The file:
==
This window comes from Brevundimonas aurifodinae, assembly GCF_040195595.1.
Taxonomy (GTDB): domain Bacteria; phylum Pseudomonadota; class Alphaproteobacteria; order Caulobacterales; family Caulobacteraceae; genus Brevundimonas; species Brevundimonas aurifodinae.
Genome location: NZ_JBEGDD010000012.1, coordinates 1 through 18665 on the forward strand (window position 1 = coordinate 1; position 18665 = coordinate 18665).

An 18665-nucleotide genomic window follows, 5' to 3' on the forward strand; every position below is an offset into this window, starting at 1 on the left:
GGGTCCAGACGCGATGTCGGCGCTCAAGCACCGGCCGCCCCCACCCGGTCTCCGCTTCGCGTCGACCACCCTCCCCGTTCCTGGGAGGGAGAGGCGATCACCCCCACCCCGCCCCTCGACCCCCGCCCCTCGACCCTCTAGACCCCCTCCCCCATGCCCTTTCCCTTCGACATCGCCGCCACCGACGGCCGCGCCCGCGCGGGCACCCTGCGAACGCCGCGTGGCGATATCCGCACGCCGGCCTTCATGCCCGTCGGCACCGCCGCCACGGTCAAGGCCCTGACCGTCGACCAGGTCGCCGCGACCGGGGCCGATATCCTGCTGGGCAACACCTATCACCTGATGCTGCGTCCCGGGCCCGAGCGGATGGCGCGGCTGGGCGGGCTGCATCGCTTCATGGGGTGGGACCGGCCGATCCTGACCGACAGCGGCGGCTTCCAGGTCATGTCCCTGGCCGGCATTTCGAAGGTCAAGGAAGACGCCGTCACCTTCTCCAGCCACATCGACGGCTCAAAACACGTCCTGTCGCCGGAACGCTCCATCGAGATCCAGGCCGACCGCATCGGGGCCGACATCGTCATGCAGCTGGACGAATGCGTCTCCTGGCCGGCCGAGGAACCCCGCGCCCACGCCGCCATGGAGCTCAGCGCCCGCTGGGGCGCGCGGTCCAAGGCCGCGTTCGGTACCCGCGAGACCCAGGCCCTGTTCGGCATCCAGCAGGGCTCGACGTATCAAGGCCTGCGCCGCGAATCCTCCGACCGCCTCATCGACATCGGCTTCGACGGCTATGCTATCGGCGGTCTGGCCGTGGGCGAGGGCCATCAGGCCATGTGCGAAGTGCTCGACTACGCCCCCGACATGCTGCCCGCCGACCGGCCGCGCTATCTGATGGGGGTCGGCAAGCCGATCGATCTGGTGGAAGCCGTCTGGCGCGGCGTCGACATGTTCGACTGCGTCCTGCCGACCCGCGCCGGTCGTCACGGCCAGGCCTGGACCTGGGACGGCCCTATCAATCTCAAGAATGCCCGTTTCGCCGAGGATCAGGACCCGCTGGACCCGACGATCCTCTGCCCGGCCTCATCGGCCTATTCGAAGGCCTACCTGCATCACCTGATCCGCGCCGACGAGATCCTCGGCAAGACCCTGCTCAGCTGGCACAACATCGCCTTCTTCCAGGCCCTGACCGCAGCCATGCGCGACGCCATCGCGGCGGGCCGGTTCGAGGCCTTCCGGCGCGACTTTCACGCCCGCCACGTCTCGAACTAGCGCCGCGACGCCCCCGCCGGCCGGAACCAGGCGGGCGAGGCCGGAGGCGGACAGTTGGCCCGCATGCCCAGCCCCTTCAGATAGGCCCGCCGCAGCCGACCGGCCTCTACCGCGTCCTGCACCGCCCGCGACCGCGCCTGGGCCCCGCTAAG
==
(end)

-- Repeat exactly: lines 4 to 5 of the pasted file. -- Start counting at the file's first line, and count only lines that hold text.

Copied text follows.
An 18665-nucleotide genomic window follows, 5' to 3' on the forward strand; every position below is an offset into this window, starting at 1 on the left:
GGGTCCAGACGCGATGTCGGCGCTCAAGCACCGGCCGCCCCCACCCGGTCTCCGCTTCGCGTCGACCACCCTCCCCGTTCCTGGGAGGGAGAGGCGATCACCCCCACCCCGCCCCTCGACCCCCGCCCCTCGACCCTCTAGACCCCCTCCCCCATGCCCTTTCCCTTCGACATCGCCGCCACCGACGGCCGCGCCCGCGCGGGCACCCTGCGAACGCCGCGTGGCGATATCCGCACGCCGGCCTTCATGCCCGTCGGCACCGCCGCCACGGTCAAGGCCCTGACCGTCGACCAGGTCGCCGCGACCGGGGCCGATATCCTGCTGGGCAACACCTATCACCTGATGCTGCGTCCCGGGCCCGAGCGGATGGCGCGGCTGGGCGGGCTGCATCGCTTCATGGGGTGGGACCGGCCGATCCTGACCGACAGCGGCGGCTTCCAGGTCATGTCCCTGGCCGGCATTTCGAAGGTCAAGGAAGACGCCGTCACCTTCTCCAGCCACATCGACGGCTCAAAACACGTCCTGTCGCCGGAACGCTCCATCGAGATCCAGGCCGACCGCATCGGGGCCGACATCGTCATGCAGCTGGACGAATGCGTCTCCTGGCCGGCCGAGGAACCCCGCGCCCACGCCGCCATGGAGCTCAGCGCCCGCTGGGGCGCGCGGTCCAAGGCCGCGTTCGGTACCCGCGAGACCCAGGCCCTGTTCGGCATCCAGCAGGGCTCGACGTATCAAGGCCTGCGCCGCGAATCCTCCGACCGCCTCATCGACATCGGCTTCGACGGCTATGCTATCGGCGGTCTGGCCGTGGGCGAGGGCCATCAGGCCATGTGCGAAGTGCTCGACTACGCCCCCGACATGCTGCCCGCCGACCGGCCGCGCTATCTGATGGGGGTCGGCAAGCCGATCGATCTGGTGGAAGCCGTCTGGCGCGGCGTCGACATGTTCGACTGCGTCCTGCCGACCCGCGCCGGTCGTCACGGCCAGGCCTGGACCTGGGACGGCCCTATCAATCTCAAGAATGCCCGTTTCGCCGAGGATCAGGACCCGCTGGACCCGACGATCCTCTGCCCGGCCTCATCGGCCTATTCGAAGGCCTACCTGCATCACCTGATCCGCGCCGACGAGATCCTCGGCAAGACCCTGCTCAGCTGGCACAACATCGCCTTCTTCCAGGCCCTGACCGCAGCCATGCGCGACGCCATCGCGGCGGGCCGGTTCGAGGCCTTCCGGCGCGACTTTCACGCCCGCCACGTCTCGAACTAGCGCCGCGACGCCCCCGCCGGCCGGAACCAGGCGGGCGAGGCCGGAGGCGGACAGTTGGCCCGCATGCCCAGCCCCTTCAGATAGGCCCGCCGCAGCCGACCGGCCTCTACCGCGTCCTGCACCGCCCGCGACCGCGCCTGGGCCCCGCTAAG